Why vary from IUPAC for lanthanoids and actinoids?

Webelements provides a valuable service and I'd like to help make it better.

IUPAC's "Nomenclature of Inorganic Chemistry" (1990) redbook p 43 I-3.8.2 calls Lu a lanthanoid and Lr an actinoid. The provisional redbook about to come out will say the same thing. Webelements own entry for Lu essentially says it's isolated from other lanthanoids. So why have a row labelled "lanthanoids" that are a different color and in a different location than Lu? Lu is a "d-block lanthanoid" in a similar manner (in terms of nomenclature at least) to He being an "s-block noble gas," yes?

I know I'm supposed to refer to J. Chem Ed. (1982) 59 634-636 by W.B. Jensen and I'm in the library reading it now. It presents great evidence to support its conclusion: "All of these properties unanimously favor the placement of lutetium and lawrencium, rather than lanthanum and actinum, in group IIIB [below Y]" and I agree. If I were forced to either place La/Ac below Y or Lu/Lr there, I'd pick Lu/Lr like you have done, but the 18-column table that IUPAC uses puts both there along with everything in between because they're all called lanthanoids. OK...of course, the 32-column IUPAC table makes the most sense, but we're not talking about the 32-column table.

Now make fun of me, call me obsessive and a pedant, talk about it all being semantics, imply I'm supposed to dislike IUPAC for some reason, say I should get back to work doing something to make money or help the world, and you'll be right on all counts. Then please think of countless classrooms around the world where a table that makes it plain that Lu is a lanthanoid differs from your table and think of countless children and teachers who are stumped--like me--about why information on the internet has to be so inconsistent with accepted practice.

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I wish I could get to sit on a IUPAC quango one day,
sipping Pina Colladas in the Bahamas as we decide that
helium should henceforth be known as heelon. :roll:

Nope, Lu and Lr and NOT f-blocks. They're d-blocks. Therefore, they're not rare-earths.

refer to the sequence of electronic placement:

1s, 2s, 2p ... 5p, 6s, [color=red]4f, 5d[/color] ...

For 88, the electrons will fill up everything from 1s to 4d. And when it goes to Lu, one more electron is placed down and it MUST hop into 5d. Therefore, it is a d-block element.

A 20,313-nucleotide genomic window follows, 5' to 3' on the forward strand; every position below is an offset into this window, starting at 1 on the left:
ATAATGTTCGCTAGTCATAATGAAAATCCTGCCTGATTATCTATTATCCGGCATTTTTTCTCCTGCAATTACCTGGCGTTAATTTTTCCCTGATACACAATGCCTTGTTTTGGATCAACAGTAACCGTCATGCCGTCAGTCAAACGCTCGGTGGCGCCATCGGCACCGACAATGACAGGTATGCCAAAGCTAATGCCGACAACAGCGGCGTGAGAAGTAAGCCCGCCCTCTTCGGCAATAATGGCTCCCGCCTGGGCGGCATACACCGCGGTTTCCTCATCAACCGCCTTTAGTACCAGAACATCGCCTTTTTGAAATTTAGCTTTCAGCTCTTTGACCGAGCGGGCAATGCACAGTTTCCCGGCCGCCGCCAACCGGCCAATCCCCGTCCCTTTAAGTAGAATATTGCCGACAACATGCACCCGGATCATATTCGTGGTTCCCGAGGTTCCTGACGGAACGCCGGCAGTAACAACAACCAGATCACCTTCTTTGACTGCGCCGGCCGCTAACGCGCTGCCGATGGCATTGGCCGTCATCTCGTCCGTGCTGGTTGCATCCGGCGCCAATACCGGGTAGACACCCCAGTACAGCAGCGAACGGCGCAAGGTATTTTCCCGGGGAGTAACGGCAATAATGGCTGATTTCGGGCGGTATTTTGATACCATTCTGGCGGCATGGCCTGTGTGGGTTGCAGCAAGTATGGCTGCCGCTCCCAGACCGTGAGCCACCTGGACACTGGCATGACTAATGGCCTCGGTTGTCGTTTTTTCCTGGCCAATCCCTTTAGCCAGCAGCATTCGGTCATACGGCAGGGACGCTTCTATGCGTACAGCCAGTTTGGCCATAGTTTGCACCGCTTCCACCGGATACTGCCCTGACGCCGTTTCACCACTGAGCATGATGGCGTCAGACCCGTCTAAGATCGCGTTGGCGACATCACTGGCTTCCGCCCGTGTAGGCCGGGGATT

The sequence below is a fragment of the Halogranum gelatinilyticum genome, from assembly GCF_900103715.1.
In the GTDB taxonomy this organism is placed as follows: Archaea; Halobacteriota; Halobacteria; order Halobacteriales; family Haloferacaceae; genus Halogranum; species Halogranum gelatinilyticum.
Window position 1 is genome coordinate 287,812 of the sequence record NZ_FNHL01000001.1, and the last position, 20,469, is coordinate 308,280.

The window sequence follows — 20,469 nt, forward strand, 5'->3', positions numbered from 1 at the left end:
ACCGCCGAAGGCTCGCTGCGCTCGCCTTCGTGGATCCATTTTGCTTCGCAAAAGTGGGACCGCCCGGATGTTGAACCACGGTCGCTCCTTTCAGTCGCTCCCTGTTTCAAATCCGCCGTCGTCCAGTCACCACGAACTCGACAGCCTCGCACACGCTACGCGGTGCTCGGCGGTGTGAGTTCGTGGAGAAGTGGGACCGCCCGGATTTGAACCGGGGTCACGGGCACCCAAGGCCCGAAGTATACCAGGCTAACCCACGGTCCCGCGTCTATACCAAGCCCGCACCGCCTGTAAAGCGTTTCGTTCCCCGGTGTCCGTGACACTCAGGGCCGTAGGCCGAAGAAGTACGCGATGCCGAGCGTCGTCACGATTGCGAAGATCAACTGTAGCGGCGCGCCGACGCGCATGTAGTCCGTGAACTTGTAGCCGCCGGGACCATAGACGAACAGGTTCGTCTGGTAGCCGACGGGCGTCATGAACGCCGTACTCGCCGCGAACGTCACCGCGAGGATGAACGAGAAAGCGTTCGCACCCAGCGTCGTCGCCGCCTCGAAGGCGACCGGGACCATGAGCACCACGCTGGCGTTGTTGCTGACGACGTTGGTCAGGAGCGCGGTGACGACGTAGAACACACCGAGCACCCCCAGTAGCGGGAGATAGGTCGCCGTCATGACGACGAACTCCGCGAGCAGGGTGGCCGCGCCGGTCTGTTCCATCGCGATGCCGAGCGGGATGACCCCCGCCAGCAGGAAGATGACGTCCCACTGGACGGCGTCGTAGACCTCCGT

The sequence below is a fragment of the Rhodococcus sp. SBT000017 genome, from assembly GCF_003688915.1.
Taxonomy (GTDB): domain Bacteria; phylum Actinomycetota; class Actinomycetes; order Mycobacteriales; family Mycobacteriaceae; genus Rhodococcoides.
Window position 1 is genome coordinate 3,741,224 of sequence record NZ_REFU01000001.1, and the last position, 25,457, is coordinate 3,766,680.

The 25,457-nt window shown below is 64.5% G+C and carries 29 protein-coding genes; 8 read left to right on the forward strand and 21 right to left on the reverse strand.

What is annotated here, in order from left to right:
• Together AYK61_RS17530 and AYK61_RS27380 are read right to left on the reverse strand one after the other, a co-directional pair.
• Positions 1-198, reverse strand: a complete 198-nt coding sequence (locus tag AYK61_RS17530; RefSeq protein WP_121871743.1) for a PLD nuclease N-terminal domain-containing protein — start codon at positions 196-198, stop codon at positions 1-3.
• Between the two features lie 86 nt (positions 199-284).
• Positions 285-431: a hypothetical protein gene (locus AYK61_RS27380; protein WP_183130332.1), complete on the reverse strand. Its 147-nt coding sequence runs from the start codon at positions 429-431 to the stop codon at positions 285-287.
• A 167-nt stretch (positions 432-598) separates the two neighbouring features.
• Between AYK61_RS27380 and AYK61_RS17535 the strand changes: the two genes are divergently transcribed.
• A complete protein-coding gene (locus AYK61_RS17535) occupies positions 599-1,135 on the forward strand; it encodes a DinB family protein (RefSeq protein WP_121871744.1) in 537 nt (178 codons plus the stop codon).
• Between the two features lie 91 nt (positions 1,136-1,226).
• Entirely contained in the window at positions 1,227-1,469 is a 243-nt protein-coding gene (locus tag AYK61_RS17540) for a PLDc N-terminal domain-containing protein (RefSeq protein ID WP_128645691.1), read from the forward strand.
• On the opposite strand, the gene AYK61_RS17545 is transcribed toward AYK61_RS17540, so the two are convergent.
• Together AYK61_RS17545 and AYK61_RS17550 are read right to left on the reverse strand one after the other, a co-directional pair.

since when did the Aufbau principle ever hold hard and fast?

Even for ground states?

At room temperature, in real molecules, a whole boltzmann spread of different energy states are occupied.

Real life and real chemistry are never as simple as IUPAC and their quango-driven Asperger's syndrome...

Yes. Lu and Lr are d-block elements. Lu is a d-block lanthanoid and also a rare earth element. Lr is a d-block actinoid. Why? Because IUPAC (the quango) has a naming system for collective names of groups of elements and every little boy and girl in chemistry class learns about the nice important scientists who put things into categories and then give the categories names and then go out for drinks and a show. What? Lu not a lanthanoid? Next someone online with an otherwise-wonderful web site will say that methane isn't an alkane because it's so little.

The colors and positions at http://www.iupac.org/didac/Didac%20Eng/Didac01/Content/S29.htm make this clear. WebElements doesn't, so (in my opinion) either the bottom two rows should be labeled "f-block elements" instead of lanthanoid/actinoid, or, it should look like the IUPAC table, or at least it should be made clear that Lu is a lanthanoid and Lr is an actinoid.

My God, man, think of the children. The children!

I'd be prepared to wager a substantial sum of cash that none of us have ever held a piece of lawrencium in our hands ever, much less explored its chemistry.

Just to re-iterate -

those electron configurations you see textbooks are for

Now excuuuuuuuuuuuuuuuuuuse me,
but I doubt that many of you are going to be working with monatomic gaseous lutecium so long as you live!

That's all very true. It's also true that nobody on the planet has even seriously claimed to have ever been anywhere near a single atom of ununseptium, but that's on the webelements table, and it should be.

Just to reiterate my point...

Let's say I want to buy a few grams of lutetium as a gift for my sweet nerdy girlfriend to add to her element collection. Will it be sold by the Taishan Rare Earth Canada Company of Richmond BC? http://www.rare-earth.ca/prd/index.html

Of course it will. They sell rare earths, IUPAC repeats the convention that lutetium is a rare earth lanthanoid, so Taishan sells lutetium.

[quote="feline1"]I'd be prepared to wager a substantial sum of cash that none of us have ever held a piece of lawrencium in our hands ever, much less explored its chemistry.[/quote]

I've held a few atoms of it in my hands. I didn't explore its Chemistry though. Can I have the money?

Does it REALLY matter what goes exactly where?
As long as you know what order they are in, and their general uses, that's all that really matters.

And anyways,
by the time you get down to lawrencium,
the orbital approximation is in tatters!

Please don't forget that this nice idea of individual electrons whizzing around on individual orbitals is just a mathematical approximation to the analytically-insoluble multi-body Schroedinger equations.

Down in periods 6 and 7, increasingly strong spin orbit coupling makes such a mess of things that pontificating about "d orbitals" is highly dubious anyways.

how many angels CAN fit on the head of a pin?? - the official IUPAC verdict.

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